A good designer will always have one eye on the prospect of a value engineering exercise coming along at the end of their design process, so its best to put a costing strategy in place at the start of the exercise.
One of the simplest ways of looking at a budget is to understand that the per-fixture cost can vary between different spaces of the building. If you know the budget targets and you know roughly how many light fixtures you’ll be specifying, then you have an average figure from which to work. You then keep to the budget by controlling the cost variances above and below that average figure.
Fortunately, you’ll generally find that more fixtures will be needed in the ancillary and secondary areas, such as corridors and bathrooms, and that can provide good opportunities for holding overall costs down, enabling you to release some of those savings for the more prestigious spaces.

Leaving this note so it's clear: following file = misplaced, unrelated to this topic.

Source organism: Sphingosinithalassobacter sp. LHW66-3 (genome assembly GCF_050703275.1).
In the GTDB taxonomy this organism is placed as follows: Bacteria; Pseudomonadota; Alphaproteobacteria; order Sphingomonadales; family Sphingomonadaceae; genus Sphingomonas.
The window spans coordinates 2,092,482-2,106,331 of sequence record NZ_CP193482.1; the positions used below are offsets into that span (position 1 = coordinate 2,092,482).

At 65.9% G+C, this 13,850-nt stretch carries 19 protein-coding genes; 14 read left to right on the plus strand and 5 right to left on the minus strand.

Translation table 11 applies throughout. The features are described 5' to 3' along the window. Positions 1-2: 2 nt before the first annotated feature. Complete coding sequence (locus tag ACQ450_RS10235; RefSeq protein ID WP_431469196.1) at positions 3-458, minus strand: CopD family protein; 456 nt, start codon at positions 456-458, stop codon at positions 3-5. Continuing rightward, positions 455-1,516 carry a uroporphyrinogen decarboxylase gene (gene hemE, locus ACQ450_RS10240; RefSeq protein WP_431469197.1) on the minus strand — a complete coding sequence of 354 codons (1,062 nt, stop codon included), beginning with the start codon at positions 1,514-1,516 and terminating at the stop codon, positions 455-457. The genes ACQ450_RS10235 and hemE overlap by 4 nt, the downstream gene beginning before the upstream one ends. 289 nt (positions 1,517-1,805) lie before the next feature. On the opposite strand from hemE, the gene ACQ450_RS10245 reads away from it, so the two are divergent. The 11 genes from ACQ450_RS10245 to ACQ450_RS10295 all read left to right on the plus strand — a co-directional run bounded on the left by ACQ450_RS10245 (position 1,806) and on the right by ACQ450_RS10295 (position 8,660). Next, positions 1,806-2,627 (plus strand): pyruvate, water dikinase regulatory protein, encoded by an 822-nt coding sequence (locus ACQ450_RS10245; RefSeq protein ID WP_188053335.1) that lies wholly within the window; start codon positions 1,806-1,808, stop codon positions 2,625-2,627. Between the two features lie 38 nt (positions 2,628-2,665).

There also has to be a large degree of common sense in developing a lighting specification. You may prefer to use a top-end manufacturer that can provide you with all the bells and whistles to make your design a sure-fire award winner, but if it busts the budget wide open, you’ll only be disappointed.
Cut your design according to your budget cloth and always keep the budget conversation open with the client and the project team; if costs are going awry elsewhere, that problem will come down the track towards you at some point. Be prepared.
Work with manufacturers and suppliers who understand the importance of budgetary control. A company with a wide range of product may well be able to help you maintain design quality across the project.
This question was answered by Bill Plageman – vice president of marketing and product management at Amerlux.